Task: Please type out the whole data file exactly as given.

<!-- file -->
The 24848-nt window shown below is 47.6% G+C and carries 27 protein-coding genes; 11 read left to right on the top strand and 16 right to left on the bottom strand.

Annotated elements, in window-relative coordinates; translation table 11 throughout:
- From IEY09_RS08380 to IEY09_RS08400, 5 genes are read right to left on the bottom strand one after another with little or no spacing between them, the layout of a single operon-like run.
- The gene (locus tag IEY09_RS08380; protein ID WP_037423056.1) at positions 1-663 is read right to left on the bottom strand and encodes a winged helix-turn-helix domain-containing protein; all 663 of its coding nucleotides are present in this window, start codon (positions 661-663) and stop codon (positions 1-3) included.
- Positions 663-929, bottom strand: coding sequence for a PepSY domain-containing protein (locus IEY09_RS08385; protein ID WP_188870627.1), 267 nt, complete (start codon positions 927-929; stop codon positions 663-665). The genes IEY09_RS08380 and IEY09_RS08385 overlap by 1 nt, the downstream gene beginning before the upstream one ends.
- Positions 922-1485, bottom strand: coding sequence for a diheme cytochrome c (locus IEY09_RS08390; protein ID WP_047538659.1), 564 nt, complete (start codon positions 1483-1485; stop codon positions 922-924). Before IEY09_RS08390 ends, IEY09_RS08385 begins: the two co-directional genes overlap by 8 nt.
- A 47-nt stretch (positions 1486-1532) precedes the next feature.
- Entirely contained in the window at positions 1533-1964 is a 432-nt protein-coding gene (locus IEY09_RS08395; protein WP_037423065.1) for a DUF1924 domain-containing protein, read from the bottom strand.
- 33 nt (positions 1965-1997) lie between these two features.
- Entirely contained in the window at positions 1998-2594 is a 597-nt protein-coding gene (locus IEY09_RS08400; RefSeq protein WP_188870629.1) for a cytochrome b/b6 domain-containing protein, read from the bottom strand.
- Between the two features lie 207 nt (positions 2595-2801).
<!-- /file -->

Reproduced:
The 24848-nt window shown below is 47.6% G+C and carries 27 protein-coding genes; 11 read left to right on the top strand and 16 right to left on the bottom strand.

Annotated elements, in window-relative coordinates; translation table 11 throughout:
- From IEY09_RS08380 to IEY09_RS08400, 5 genes are read right to left on the bottom strand one after another with little or no spacing between them, the layout of a single operon-like run.
- The gene (locus tag IEY09_RS08380; protein ID WP_037423056.1) at positions 1-663 is read right to left on the bottom strand and encodes a winged helix-turn-helix domain-containing protein; all 663 of its coding nucleotides are present in this window, start codon (positions 661-663) and stop codon (positions 1-3) included.
- Positions 663-929, bottom strand: coding sequence for a PepSY domain-containing protein (locus IEY09_RS08385; protein ID WP_188870627.1), 267 nt, complete (start codon positions 927-929; stop codon positions 663-665). The genes IEY09_RS08380 and IEY09_RS08385 overlap by 1 nt, the downstream gene beginning before the upstream one ends.
- Positions 922-1485, bottom strand: coding sequence for a diheme cytochrome c (locus IEY09_RS08390; protein ID WP_047538659.1), 564 nt, complete (start codon positions 1483-1485; stop codon positions 922-924). Before IEY09_RS08390 ends, IEY09_RS08385 begins: the two co-directional genes overlap by 8 nt.
- A 47-nt stretch (positions 1486-1532) precedes the next feature.
- Entirely contained in the window at positions 1533-1964 is a 432-nt protein-coding gene (locus IEY09_RS08395; protein WP_037423065.1) for a DUF1924 domain-containing protein, read from the bottom strand.
- 33 nt (positions 1965-1997) lie between these two features.
- Entirely contained in the window at positions 1998-2594 is a 597-nt protein-coding gene (locus IEY09_RS08400; RefSeq protein WP_188870629.1) for a cytochrome b/b6 domain-containing protein, read from the bottom strand.
- Between the two features lie 207 nt (positions 2595-2801).